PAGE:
Lime Works

By Patrick McAfee

Review by Stafford Holmes (July 2010)

The adage that “to find the right answer you must first ask the right question” springs to mind when opening this masterly work. Those who already use building limes, and many in the building industry who do not, know only too well the difficulty of answering questions about why lime works.

The genius of this book is not only in identifying the right questions, but also relating them to typical groups who will benefit from a particular response tailored to their needs, and giving these with clarity.

Typical questions often asked by home owners, contractors, craftsmen and specifiers are brought into sharp focus. The answers given are clear and authoritative. In addition to dealing with many universal queries about building limes the traditions of lime in Irish vernacular and local construction have an important place.

This is as it should be in a book written by Patrick McAfee and sponsored by the Building Limes Forum Ireland. The book provides a fascinating insight into the building materials and methods used in the past and increasingly for the lime revival now taking place in Ireland.

One of the delights of using lime is the rediscovery of skills and practical cost-effective solutions used for construction in the past and which remain appropriate today. Patrick’s extensive knowledge and experience, together with support from his friends in the Building Limes Forum have captured the spirit and enjoyment of this rediscovery for all to appreciate. It is a considerable achievement to combine this understanding with well illustrated practical advice.

Part 1, The Building Owner, gives a range of basic answers which are helpful to those finding out about lime for the first time. A typical example of the depth and breadth of advice given is shown in this section. It ranges from answering “what is lime?” including the root meaning of cloch aoill or limestone to explaining dóib bhuí or yellow daub in response to a query about original basement plaster.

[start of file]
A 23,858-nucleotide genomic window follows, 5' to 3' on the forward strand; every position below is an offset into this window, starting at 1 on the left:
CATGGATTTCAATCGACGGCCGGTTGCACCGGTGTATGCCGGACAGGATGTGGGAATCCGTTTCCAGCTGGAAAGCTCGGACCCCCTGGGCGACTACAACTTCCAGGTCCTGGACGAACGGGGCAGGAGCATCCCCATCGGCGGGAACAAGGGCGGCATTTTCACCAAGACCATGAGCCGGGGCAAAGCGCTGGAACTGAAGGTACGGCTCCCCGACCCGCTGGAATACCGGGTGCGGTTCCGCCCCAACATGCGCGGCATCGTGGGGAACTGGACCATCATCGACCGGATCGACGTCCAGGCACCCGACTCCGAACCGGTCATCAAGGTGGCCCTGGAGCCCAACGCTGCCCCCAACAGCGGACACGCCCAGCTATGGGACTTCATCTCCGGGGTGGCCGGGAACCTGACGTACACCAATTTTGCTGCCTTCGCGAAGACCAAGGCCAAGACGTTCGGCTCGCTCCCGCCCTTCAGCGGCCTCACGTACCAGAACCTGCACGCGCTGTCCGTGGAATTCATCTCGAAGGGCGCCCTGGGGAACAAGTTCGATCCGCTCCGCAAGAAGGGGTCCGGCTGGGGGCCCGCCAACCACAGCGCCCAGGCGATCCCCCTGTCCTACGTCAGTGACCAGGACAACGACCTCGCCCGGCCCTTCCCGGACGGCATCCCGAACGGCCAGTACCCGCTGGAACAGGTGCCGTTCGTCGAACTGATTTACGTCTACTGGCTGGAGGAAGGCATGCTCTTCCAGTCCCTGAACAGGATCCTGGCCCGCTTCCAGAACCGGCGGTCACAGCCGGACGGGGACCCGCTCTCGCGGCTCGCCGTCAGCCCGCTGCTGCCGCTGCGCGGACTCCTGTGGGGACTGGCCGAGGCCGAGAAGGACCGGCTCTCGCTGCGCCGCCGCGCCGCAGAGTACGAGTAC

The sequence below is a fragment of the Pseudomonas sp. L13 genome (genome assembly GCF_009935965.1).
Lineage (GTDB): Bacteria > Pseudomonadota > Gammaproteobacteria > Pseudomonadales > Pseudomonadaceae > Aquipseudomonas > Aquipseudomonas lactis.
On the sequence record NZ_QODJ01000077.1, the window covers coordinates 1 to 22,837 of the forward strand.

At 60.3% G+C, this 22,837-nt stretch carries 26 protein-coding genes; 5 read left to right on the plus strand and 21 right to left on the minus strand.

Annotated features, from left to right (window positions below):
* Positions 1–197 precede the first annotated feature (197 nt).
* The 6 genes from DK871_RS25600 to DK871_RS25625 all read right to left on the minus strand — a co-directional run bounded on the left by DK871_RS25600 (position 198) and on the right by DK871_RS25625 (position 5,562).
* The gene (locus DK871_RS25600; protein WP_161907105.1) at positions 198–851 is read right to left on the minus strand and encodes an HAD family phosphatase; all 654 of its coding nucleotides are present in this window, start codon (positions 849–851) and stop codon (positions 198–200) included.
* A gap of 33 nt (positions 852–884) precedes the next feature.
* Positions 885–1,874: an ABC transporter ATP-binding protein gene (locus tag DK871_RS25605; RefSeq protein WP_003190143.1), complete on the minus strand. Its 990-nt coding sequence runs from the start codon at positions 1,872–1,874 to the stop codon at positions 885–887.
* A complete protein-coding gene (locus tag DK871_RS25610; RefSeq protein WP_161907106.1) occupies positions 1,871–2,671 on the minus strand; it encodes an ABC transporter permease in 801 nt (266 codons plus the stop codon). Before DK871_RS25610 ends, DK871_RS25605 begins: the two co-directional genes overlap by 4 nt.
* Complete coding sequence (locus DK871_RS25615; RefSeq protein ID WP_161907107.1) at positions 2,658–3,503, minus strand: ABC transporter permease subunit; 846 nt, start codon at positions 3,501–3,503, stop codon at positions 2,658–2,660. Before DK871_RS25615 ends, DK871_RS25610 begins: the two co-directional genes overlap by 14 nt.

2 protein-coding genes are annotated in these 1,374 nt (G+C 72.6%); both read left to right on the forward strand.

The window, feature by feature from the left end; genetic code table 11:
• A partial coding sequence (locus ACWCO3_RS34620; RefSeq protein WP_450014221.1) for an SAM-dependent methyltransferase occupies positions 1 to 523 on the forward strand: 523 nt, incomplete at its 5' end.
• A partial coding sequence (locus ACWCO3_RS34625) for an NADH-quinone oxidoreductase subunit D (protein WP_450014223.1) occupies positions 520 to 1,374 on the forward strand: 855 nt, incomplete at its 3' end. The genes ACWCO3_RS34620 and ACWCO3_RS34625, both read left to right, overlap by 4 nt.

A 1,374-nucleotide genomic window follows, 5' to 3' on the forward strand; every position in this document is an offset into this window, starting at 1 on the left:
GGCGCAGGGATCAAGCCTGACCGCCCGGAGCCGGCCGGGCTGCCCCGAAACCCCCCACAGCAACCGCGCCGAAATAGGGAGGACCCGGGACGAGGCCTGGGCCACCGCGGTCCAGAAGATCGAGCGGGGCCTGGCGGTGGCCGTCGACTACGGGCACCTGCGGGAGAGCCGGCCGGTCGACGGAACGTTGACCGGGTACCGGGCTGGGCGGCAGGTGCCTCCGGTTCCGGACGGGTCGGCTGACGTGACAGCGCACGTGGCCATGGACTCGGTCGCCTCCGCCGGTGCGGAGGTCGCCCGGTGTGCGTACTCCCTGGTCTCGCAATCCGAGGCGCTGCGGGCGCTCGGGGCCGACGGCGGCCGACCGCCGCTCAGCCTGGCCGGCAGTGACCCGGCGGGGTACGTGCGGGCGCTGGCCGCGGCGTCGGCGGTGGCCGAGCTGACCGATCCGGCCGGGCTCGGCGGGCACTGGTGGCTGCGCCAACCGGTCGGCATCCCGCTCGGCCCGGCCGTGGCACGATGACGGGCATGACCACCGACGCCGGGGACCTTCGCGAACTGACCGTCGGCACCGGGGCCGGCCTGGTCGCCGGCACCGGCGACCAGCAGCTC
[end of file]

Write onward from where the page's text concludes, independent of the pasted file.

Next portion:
Part 2, Practitioners, is a masterclass on stonemasonry, brickwork, plasterwork and limewashing. This section includes a combination of photographs, illustrations and text that leave the reader in no doubt about the meaning of good practice.

Typical of the attention to detail are the drawings and descriptions of the differences between wigging, tuck pointing used in Dublin, English style tuck pointing and double-struck pointing together with clear guidance on the procedures for carrying these out.

Part 3, The Specifier, has up-to-date facts on the rapidly developing lime industry and changing standards together with summaries of technical and specialist information. These include a concise table outlining lime mortar types and mixes, County Donegal eavestone details, hot lime mortar, Famine Wall repairs, site quality control and advice notes to builders.

This majestic epistle is completed with a glossary, bibliography and index.

A thoroughly useful and clearly illustrated practical work of reference which deserves to be on every library bookshelf. An Irish gem.

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